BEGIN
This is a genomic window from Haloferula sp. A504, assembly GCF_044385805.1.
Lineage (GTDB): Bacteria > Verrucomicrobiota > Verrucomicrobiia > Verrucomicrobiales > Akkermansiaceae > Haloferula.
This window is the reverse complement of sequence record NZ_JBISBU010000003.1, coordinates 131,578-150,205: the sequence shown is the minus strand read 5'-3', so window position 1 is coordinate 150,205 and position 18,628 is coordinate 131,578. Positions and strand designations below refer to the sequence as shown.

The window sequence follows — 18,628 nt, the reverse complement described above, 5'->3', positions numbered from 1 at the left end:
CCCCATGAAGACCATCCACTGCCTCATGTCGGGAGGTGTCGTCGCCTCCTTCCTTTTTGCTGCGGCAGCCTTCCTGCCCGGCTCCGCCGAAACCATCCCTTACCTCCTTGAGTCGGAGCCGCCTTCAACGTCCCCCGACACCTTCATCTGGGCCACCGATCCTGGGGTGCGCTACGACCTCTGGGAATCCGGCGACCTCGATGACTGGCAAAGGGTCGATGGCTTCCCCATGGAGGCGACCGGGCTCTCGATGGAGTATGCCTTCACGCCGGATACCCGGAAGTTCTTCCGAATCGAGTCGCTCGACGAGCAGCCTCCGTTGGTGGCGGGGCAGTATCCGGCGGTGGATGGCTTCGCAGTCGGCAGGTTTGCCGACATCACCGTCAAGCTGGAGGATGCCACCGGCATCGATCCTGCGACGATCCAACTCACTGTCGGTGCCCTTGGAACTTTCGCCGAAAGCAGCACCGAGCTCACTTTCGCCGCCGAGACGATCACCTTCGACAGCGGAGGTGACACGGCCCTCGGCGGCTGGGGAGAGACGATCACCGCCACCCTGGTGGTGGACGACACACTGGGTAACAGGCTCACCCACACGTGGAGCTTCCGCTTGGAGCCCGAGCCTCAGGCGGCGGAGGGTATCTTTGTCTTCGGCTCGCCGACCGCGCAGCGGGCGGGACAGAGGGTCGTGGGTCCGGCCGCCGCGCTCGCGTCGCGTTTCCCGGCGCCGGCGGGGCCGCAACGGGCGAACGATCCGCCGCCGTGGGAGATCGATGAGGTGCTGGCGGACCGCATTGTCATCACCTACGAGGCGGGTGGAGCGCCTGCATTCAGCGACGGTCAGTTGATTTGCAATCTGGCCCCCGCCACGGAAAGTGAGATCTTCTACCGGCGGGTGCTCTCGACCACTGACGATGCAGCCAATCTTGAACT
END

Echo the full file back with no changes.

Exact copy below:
This is a genomic window from Haloferula sp. A504, assembly GCF_044385805.1.
Lineage (GTDB): Bacteria > Verrucomicrobiota > Verrucomicrobiia > Verrucomicrobiales > Akkermansiaceae > Haloferula.
This window is the reverse complement of sequence record NZ_JBISBU010000003.1, coordinates 131,578-150,205: the sequence shown is the minus strand read 5'-3', so window position 1 is coordinate 150,205 and position 18,628 is coordinate 131,578. Positions and strand designations below refer to the sequence as shown.

The window sequence follows — 18,628 nt, the reverse complement described above, 5'->3', positions numbered from 1 at the left end:
CCCCATGAAGACCATCCACTGCCTCATGTCGGGAGGTGTCGTCGCCTCCTTCCTTTTTGCTGCGGCAGCCTTCCTGCCCGGCTCCGCCGAAACCATCCCTTACCTCCTTGAGTCGGAGCCGCCTTCAACGTCCCCCGACACCTTCATCTGGGCCACCGATCCTGGGGTGCGCTACGACCTCTGGGAATCCGGCGACCTCGATGACTGGCAAAGGGTCGATGGCTTCCCCATGGAGGCGACCGGGCTCTCGATGGAGTATGCCTTCACGCCGGATACCCGGAAGTTCTTCCGAATCGAGTCGCTCGACGAGCAGCCTCCGTTGGTGGCGGGGCAGTATCCGGCGGTGGATGGCTTCGCAGTCGGCAGGTTTGCCGACATCACCGTCAAGCTGGAGGATGCCACCGGCATCGATCCTGCGACGATCCAACTCACTGTCGGTGCCCTTGGAACTTTCGCCGAAAGCAGCACCGAGCTCACTTTCGCCGCCGAGACGATCACCTTCGACAGCGGAGGTGACACGGCCCTCGGCGGCTGGGGAGAGACGATCACCGCCACCCTGGTGGTGGACGACACACTGGGTAACAGGCTCACCCACACGTGGAGCTTCCGCTTGGAGCCCGAGCCTCAGGCGGCGGAGGGTATCTTTGTCTTCGGCTCGCCGACCGCGCAGCGGGCGGGACAGAGGGTCGTGGGTCCGGCCGCCGCGCTCGCGTCGCGTTTCCCGGCGCCGGCGGGGCCGCAACGGGCGAACGATCCGCCGCCGTGGGAGATCGATGAGGTGCTGGCGGACCGCATTGTCATCACCTACGAGGCGGGTGGAGCGCCTGCATTCAGCGACGGTCAGTTGATTTGCAATCTGGCCCCCGCCACGGAAAGTGAGATCTTCTACCGGCGGGTGCTCTCGACCACTGACGATGCAGCCAATCTTGAACT